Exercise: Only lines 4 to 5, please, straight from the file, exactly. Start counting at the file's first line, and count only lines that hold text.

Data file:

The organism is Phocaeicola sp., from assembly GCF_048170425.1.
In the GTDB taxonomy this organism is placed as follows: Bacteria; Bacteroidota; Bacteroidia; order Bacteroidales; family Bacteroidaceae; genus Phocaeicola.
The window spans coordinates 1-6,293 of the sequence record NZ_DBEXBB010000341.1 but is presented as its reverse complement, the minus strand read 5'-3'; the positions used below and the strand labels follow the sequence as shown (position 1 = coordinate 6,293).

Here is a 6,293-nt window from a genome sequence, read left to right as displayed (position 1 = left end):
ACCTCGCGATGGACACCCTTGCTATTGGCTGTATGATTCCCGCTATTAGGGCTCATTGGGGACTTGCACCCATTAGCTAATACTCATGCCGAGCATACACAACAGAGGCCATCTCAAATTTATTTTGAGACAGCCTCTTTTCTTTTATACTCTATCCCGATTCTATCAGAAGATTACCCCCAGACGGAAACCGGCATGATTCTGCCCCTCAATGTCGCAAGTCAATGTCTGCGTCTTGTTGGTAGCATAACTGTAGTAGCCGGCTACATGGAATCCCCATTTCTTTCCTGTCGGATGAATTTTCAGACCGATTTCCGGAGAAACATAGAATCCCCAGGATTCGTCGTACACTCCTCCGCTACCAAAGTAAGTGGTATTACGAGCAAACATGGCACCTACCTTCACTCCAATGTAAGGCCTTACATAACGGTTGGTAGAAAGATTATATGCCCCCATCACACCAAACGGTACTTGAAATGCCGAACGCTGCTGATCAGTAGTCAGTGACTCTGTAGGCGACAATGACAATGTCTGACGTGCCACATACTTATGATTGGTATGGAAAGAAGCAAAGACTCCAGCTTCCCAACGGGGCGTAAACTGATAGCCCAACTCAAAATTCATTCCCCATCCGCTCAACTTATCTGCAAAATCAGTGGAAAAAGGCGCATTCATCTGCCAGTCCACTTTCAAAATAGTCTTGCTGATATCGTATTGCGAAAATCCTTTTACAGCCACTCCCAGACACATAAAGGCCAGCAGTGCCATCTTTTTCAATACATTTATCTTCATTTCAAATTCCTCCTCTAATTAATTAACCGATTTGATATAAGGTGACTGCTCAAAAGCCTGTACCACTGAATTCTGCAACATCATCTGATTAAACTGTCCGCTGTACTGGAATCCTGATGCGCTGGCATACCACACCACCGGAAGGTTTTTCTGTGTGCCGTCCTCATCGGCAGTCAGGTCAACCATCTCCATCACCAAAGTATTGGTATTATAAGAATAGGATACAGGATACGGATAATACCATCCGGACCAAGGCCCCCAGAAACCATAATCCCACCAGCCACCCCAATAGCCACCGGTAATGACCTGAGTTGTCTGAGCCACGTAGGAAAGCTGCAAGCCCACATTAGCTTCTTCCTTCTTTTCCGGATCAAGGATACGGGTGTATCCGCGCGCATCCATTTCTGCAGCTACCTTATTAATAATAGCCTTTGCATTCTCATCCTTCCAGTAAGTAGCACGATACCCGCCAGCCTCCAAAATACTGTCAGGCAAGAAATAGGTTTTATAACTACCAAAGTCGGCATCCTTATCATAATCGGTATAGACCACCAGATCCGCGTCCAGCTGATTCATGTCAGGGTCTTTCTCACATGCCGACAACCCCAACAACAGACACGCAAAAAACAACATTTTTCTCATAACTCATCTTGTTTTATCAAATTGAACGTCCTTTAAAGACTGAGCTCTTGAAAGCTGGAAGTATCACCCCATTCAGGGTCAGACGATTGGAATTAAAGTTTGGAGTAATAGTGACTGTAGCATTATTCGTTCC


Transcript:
Here is a 6,293-nt window from a genome sequence, read left to right as displayed (position 1 = left end):
ACCTCGCGATGGACACCCTTGCTATTGGCTGTATGATTCCCGCTATTAGGGCTCATTGGGGACTTGCACCCATTAGCTAATACTCATGCCGAGCATACACAACAGAGGCCATCTCAAATTTATTTTGAGACAGCCTCTTTTCTTTTATACTCTATCCCGATTCTATCAGAAGATTACCCCCAGACGGAAACCGGCATGATTCTGCCCCTCAATGTCGCAAGTCAATGTCTGCGTCTTGTTGGTAGCATAACTGTAGTAGCCGGCTACATGGAATCCCCATTTCTTTCCTGTCGGATGAATTTTCAGACCGATTTCCGGAGAAACATAGAATCCCCAGGATTCGTCGTACACTCCTCCGCTACCAAAGTAAGTGGTATTACGAGCAAACATGGCACCTACCTTCACTCCAATGTAAGGCCTTACATAACGGTTGGTAGAAAGATTATATGCCCCCATCACACCAAACGGTACTTGAAATGCCGAACGCTGCTGATCAGTAGTCAGTGACTCTGTAGGCGACAATGACAATGTCTGACGTGCCACATACTTATGATTGGTATGGAAAGAAGCAAAGACTCCAGCTTCCCAACGGGGCGTAAACTGATAGCCCAACTCAAAATTCATTCCCCATCCGCTCAACTTATCTGCAAAATCAGTGGAAAAAGGCGCATTCATCTGCCAGTCCACTTTCAAAATAGTCTTGCTGATATCGTATTGCGAAAATCCTTTTACAGCCACTCCCAGACACATAAAGGCCAGCAGTGCCATCTTTTTCAATACATTTATCTTCATTTCAAATTCCTCCTCTAATTAATTAACCGATTTGATATAAGGTGACTGCTCAAAAGCCTGTACCACTGAATTCTGCAACATCATCTGATTAAACTGTCCGCTGTACTGGAATCCTGATGCGCTGGCATACCACACCACCGGAAGGTTTTTCTGTGTGCCGTCCTCATCGGCAGTCAGGTCAACCATCTCCATCACCAAAGTATTGGTATTATAAGAATAGGATACAGGATACGGATAATACCATCCGGACCAAGGCCCCCAGAAACCATAATCCCACCAGCCACCCCAATAGCCACCGGTAATGACCTGAGTTGTCTGAGCCACGTAGGAAAGCTGCAAGCCCACATTAGCTTCTTCCTTCTTTTCCGGATCAAGGATACGGGTGTATCCGCGCGCATCCATTTCTGCAGCTACCTTATTAATAATAGCCTTTGCATTCTCATCCTTCCAGTAAGTAGCACGATACCCGCCAGCCTCCAAAATACTGTCAGGCAAGAAATAGGTTTTATAACTACCAAAGTCGGCATCCTTATCATAATCGGTATAGACCACCAGATCCGCGTCCAGCTGATTCATGTCAGGGTCTTTCTCACATGCCGACAACCCCAACAACAGACACGCAAAAAACAACATTTTTCTCATAACTCATCTTGTTTTATCAAATTGAACGTCCTTTAAAGACTGAGCTCTTGAAAGCTGGAAGTATCACCCCATTCAGGGTCAGACGATTGGAATTAAAGTTTGGAGTAATAGTGACTGTAGCATTATTCGTTCC